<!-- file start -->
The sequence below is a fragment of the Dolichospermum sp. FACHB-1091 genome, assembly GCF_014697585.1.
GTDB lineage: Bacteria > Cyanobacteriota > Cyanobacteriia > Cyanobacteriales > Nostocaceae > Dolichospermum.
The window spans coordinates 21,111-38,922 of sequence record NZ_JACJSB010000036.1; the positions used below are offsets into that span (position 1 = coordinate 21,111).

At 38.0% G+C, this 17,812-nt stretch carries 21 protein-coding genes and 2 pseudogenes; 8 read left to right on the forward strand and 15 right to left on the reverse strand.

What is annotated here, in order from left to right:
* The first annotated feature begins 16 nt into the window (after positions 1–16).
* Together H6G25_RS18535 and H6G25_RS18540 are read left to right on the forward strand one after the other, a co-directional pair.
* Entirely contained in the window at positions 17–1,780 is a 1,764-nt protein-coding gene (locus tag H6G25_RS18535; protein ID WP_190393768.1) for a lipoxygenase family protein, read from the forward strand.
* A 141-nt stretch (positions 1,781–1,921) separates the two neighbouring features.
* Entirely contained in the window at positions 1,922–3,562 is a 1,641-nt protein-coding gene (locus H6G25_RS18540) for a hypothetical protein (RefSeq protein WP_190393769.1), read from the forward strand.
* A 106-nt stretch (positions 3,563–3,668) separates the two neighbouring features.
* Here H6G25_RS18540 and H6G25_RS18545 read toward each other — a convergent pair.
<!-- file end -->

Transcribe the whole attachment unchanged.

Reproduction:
The sequence below is a fragment of the Dolichospermum sp. FACHB-1091 genome, assembly GCF_014697585.1.
GTDB lineage: Bacteria > Cyanobacteriota > Cyanobacteriia > Cyanobacteriales > Nostocaceae > Dolichospermum.
The window spans coordinates 21,111-38,922 of sequence record NZ_JACJSB010000036.1; the positions used below are offsets into that span (position 1 = coordinate 21,111).

At 38.0% G+C, this 17,812-nt stretch carries 21 protein-coding genes and 2 pseudogenes; 8 read left to right on the forward strand and 15 right to left on the reverse strand.

What is annotated here, in order from left to right:
* The first annotated feature begins 16 nt into the window (after positions 1–16).
* Together H6G25_RS18535 and H6G25_RS18540 are read left to right on the forward strand one after the other, a co-directional pair.
* Entirely contained in the window at positions 17–1,780 is a 1,764-nt protein-coding gene (locus tag H6G25_RS18535; protein ID WP_190393768.1) for a lipoxygenase family protein, read from the forward strand.
* A 141-nt stretch (positions 1,781–1,921) separates the two neighbouring features.
* Entirely contained in the window at positions 1,922–3,562 is a 1,641-nt protein-coding gene (locus H6G25_RS18540) for a hypothetical protein (RefSeq protein WP_190393769.1), read from the forward strand.
* A 106-nt stretch (positions 3,563–3,668) separates the two neighbouring features.
* Here H6G25_RS18540 and H6G25_RS18545 read toward each other — a convergent pair.